Bookmas! with Robert J. Wiersema

Book­mas: when being a shelf mon­key is a won­der­ful thing. But when is it not?

Today’s not-so-secret Book­San­ta: Robert J. Wierse­ma!

Robert J. Wierse­ma is the author of the nov­els Before I Wake and Bed­time Sto­ry (both nation­al best­sellers), the novel­la The World More Full of Weep­ing, and the non-fic­tion, Walk Like a Man: Com­ing of Age with the Music of Bruce Spring­steen. He reviews fre­quent­ly for the Globe & Mail, the Nation­al Post, and oth­er peri­od­i­cals, and he teach­es intro­duc­to­ry cre­ative writ­ing at Camo­sun Col­lege in Vic­to­ria. His next nov­el, Black Feath­ers, will be pub­lished in 2015.

What 2014-pub­lished fic­tion would you rec­om­mend?

I loved Ais­linn Hunter’s The World Before Us a beau­ti­ful blend of craft and heart, his­to­ry and imme­di­a­cy, with a nar­ra­tive voice that is both bravu­ra and under­stat­ed.

And I’m not sure if it would fall into fic­tion or not, but Jack Zipes’ new trans­la­tion of the first edi­tions of the fairy tales of the Broth­ers Grimm is rip­ping up my mind and seed­ing it with all sorts of new ideas.

What 2014-pub­lished non-fic­tion would you rec­om­mend?

I know that oth­ers are like­ly to say this, but Robyn Doolittle’s Crazy Town, about the Rob Ford era in Toron­to pol­i­tics, was a won­der — not only an analy­sis of the imme­di­ate sit­u­a­tion in all its crack-addled gore, but an invalu­able primer on how, exact­ly, the GTA got into that sit­u­a­tion in the first place.

What one 2014-pub­lished book do you believe needs more love?

I’m con­stant­ly aston­ished — and aggriev­ed — that Jonathan Car­roll isn’t a house­hold name. His new one, Bathing the Lion, is mar­velous.

What book that you’ve read in 2014 (not nec­es­sar­i­ly a 2014 book) would you rec­om­mend?

Every cou­ple of years I re-read Neil Gaiman’s Sand­man, 75 issues of com­ic good­ness, col­lect­ed in a mul­ti­tude of for­mats. One of the best nov­els of the last 25 years, peri­od.

What ongo­ing series of books would you rec­om­mend?

In keep­ing with the comics theme, Bill Willingham’s Fables gives me a fris­son of plea­sure with every new issue. It’s wrap­ping up next year, which is going to leave a hole in my heart for a good long while.

What author would you rec­om­mend?

Did you miss that bit up there about Jonathan Car­roll? Have you for­got­ten so soon? See, this is how it hap­pens, right here. Jonathan Car­roll. Jonathan Car­roll. Jonathan Car­roll.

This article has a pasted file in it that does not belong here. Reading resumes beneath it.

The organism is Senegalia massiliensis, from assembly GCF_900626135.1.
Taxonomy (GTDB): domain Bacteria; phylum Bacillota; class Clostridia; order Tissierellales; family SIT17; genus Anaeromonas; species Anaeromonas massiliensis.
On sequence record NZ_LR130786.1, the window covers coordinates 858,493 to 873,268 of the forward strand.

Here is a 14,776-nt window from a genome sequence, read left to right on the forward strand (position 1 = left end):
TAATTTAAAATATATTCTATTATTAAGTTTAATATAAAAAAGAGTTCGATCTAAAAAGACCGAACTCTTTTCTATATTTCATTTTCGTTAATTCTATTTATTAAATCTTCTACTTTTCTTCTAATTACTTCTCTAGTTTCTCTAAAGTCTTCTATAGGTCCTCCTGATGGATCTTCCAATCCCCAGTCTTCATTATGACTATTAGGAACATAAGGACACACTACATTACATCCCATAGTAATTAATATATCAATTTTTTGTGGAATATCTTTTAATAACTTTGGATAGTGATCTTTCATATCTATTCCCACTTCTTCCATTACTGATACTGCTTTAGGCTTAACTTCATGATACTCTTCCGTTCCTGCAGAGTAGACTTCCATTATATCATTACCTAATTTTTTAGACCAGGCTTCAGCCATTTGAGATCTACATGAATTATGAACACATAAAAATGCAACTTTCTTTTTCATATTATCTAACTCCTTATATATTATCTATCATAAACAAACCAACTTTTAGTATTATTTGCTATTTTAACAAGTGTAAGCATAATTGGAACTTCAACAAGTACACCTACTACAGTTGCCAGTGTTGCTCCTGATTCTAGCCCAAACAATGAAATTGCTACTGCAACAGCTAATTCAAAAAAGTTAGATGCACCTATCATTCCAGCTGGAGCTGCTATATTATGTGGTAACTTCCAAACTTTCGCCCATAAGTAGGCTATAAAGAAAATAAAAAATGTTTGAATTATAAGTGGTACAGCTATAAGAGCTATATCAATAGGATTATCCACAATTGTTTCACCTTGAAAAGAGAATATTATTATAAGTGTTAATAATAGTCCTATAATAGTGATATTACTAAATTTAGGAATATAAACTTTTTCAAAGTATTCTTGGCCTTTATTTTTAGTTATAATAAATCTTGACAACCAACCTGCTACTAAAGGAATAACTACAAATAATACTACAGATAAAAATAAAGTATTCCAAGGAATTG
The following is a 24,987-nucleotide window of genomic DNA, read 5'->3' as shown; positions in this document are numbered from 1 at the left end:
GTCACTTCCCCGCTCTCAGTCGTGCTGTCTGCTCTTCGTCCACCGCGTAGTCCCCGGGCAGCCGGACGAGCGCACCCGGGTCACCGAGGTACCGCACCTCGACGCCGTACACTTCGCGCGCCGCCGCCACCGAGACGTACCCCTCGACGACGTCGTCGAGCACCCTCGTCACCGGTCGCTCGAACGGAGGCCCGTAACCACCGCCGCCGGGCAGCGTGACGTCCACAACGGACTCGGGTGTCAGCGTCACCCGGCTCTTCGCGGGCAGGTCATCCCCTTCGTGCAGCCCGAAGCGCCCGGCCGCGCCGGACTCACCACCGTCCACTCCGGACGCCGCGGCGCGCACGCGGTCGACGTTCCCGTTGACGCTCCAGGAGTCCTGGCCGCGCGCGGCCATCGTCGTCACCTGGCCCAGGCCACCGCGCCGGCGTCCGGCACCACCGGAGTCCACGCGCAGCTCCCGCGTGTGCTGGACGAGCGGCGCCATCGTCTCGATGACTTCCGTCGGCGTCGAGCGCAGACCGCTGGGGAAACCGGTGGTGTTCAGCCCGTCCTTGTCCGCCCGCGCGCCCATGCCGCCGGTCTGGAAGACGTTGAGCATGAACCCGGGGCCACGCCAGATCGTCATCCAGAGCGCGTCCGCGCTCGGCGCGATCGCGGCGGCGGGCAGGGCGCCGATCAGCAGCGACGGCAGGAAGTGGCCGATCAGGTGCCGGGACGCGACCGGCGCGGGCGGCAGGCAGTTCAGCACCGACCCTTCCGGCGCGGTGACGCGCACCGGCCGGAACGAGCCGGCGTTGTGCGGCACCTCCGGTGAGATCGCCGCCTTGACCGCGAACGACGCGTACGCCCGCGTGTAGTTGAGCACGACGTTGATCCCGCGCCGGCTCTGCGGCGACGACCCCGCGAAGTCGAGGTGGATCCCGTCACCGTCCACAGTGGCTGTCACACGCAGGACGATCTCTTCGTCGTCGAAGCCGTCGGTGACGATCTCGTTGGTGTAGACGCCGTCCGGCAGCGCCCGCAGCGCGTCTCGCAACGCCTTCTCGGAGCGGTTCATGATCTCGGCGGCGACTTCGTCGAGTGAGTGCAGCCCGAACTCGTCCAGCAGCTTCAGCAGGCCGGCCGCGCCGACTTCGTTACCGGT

What’s the one book you’ve read in your life­time that you think every­one should read?

John Crowley’s Lit­tle, Big. I know peo­ple find it for­bid­ding, too com­plex, too thick, but, man…This one lives inside me (and in a tat­too on my left arm). A Vic­to­ri­an-style fairy tale with a con­tem­po­rary sen­si­bil­i­ty. No, a con­tem­po­rary nov­el about Vic­to­ri­an fairies. No, a love sto­ry, with fairies. No, a fairy tale with romance. Well, yes, all of those. But so much more.

Let’s go spe­cif­ic: what one book would you rec­om­mend for
  • The sci­ence-fic­tion fan: Holy hell, is William Gibson’s new one, The Periph­er­al, ever good.
  • The hor­ror fan: Brett Savory, who pub­lish­es me over it Chizine, is going to think I’m suck­ing up with this, but seri­ous­ly, you say hor­ror and I think of his In and Down. So freaky, it’ll shrink your baby-mak­ing parts.
  • The fan­ta­sy fan: Hav­ing already gone on about Lit­tle, Big and Jonathan Car­roll, I’m going to say Mark Helprin’s Winter’s Tale, a sto­ry of beau­ty and won­der, pain and joy. And if you say “Oh, that, I saw the movie,” I will cut you.
  • The strict real­ism fan: I’ve spent a lot of time with Ray­mond Carv­er in my teach­ing this year. Take two Carv­er sto­ries and an Alice Munro sto­ry dai­ly and you’ll be a bet­ter human being for it.
  • The thriller/mystery fan: I sup­pose here is as good a place as any for my oblig­a­tory Elmore Leonard rave. The Library of Amer­i­ca start­ed their Leonard can­on­iza­tion this year with their Four Nov­els of the 1970s — it’s a hell of a place to start.
  • The non-fic­tion fan: I’ve had friends go through some hard times this year, and the one book I rec­om­mend (oh, who am I kid­ding, one of the books I rec­om­mend) is Thomas Moore’s Care of the Soul. The idea that melan­choly isn’t some­thing to be avoid­ed but some­thing to be embraced, that the vicis­si­tudes of the soul are impor­tant, is pow­er­ful stuff.
  • The Cana­di­an fan: How Michael Crummey’s Sweet­land didn’t get even longlist­ed for the Giller this year is one of those mys­ter­ies that will obsess me until next year’s longlist reveals a sim­i­lar over­sight. I call it “Oren­da syn­drome”. Don’t let that stop you, though — Sweet­land is a pow­er­ful, com­pelling, won­der-mak­ing book from one of our finest writ­ers.
  • The (genre I couldn’t think of) fan: Books about books, you say? Care­less Peo­ple, Sarah Churchwell’s analy­sis of the world that con­tributed to The Great Gats­by, is a thor­ough, absorb­ing read, and will like­ly prompt you to reread Gats­by imme­di­ate­ly.

If, god for­bid, peo­ple couldn’t find any of your books, who else would you sug­gest they seek out for a sim­i­lar lit­er­ary fix?

My books, as in the books I wrote? You know what? Jonathan Car­roll. The answer to any ques­tion is like­ly to be Jonathan Car­roll.

What would you rec­om­mend for the hol­i­days in a non-lit­er­ary con­text?

This is new for me, but so sim­ple it should be blind­ing­ly obvi­ous, but isn’t: savour the hol­i­days. That’s it. Savour them.

I spent more than twen­ty years work­ing in retail, work­ing ’til noon on Christ­mas eve, back at it most Box­ing Days — the idea of not hav­ing to do any­thing, of being giv­en a chunk of time just your own? That’s the great­est gift of all. And even if it’s only a few hours, be greedy — carve it away, make it your own. Do what brings you joy.

Actu­al­ly, that holds true for the rest of the year as well…